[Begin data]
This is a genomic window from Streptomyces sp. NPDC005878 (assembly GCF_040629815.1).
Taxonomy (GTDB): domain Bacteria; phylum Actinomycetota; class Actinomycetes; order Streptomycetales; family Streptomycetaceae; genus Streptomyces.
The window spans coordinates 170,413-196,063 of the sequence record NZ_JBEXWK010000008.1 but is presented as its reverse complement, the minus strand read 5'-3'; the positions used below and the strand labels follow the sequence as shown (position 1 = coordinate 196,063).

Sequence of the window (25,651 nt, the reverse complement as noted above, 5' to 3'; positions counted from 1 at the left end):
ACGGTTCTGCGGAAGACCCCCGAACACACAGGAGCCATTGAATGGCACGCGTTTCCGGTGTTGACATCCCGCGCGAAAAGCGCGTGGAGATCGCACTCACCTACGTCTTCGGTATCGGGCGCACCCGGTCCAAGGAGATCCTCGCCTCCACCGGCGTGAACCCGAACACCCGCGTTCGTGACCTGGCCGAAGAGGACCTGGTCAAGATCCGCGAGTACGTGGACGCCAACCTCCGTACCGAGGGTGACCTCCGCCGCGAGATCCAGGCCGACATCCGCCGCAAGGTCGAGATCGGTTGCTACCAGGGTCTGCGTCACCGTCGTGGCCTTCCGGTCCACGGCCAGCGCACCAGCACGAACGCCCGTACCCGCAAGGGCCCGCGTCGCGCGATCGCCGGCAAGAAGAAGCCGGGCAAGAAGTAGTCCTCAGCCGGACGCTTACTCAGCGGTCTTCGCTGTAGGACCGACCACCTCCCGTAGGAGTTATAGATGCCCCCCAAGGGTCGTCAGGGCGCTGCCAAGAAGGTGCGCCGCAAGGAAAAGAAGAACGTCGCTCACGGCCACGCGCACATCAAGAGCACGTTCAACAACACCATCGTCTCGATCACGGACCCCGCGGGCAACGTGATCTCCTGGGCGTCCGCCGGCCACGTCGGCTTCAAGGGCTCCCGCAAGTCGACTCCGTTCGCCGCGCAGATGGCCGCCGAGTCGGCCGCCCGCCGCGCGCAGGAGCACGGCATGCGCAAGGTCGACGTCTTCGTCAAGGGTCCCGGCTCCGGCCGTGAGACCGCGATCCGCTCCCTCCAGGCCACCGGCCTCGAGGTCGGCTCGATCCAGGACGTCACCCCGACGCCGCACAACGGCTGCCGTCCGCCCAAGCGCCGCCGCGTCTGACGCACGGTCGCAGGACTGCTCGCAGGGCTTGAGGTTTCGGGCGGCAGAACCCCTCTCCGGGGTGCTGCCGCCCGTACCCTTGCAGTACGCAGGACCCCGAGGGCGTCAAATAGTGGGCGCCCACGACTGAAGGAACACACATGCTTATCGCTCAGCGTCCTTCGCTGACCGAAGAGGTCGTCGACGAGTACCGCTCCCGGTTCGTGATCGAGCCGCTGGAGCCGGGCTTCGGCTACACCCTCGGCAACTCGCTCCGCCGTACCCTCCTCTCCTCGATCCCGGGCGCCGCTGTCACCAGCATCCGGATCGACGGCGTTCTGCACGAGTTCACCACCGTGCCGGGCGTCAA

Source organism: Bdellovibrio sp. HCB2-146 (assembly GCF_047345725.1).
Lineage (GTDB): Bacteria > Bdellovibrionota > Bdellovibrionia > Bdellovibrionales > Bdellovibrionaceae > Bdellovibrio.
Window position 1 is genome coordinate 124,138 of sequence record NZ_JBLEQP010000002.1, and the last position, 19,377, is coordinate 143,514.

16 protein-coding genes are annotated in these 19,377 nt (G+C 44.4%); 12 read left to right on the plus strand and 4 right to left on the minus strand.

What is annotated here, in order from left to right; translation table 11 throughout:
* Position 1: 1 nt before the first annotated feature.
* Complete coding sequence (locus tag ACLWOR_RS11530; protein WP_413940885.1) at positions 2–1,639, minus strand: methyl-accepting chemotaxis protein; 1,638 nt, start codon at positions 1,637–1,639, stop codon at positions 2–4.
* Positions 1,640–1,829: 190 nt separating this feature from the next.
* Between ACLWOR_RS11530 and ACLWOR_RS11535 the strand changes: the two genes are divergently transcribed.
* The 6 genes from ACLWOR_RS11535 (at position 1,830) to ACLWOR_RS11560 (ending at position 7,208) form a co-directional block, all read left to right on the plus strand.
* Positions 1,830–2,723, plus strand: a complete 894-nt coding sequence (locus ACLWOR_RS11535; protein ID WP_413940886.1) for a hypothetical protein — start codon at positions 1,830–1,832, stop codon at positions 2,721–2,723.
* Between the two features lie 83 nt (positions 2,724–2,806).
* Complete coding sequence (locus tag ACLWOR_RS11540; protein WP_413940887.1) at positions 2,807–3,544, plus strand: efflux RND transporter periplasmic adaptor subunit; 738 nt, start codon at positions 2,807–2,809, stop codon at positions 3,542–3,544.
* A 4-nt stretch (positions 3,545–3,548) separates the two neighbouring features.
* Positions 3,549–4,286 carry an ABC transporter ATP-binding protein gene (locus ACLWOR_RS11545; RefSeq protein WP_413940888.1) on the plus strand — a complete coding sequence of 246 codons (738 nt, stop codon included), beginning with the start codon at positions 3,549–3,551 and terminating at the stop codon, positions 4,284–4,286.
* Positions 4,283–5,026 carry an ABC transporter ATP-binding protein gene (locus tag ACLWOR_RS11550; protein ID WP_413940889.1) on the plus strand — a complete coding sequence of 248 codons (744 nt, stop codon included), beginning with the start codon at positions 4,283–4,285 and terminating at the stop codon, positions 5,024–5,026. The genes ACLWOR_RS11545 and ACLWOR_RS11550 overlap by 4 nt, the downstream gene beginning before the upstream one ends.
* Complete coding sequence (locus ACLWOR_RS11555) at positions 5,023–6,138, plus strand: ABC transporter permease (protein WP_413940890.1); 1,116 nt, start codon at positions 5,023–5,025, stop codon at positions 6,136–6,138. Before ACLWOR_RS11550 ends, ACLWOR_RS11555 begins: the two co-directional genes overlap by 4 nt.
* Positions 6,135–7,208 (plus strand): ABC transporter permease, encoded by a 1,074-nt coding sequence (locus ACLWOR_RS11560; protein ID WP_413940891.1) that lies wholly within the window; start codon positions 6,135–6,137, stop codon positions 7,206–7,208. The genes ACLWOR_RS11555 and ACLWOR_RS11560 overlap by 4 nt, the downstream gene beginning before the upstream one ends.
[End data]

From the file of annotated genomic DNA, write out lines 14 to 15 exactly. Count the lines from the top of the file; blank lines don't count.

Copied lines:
* Between ACLWOR_RS11530 and ACLWOR_RS11535 the strand changes: the two genes are divergently transcribed.
* The 6 genes from ACLWOR_RS11535 (at position 1,830) to ACLWOR_RS11560 (ending at position 7,208) form a co-directional block, all read left to right on the plus strand.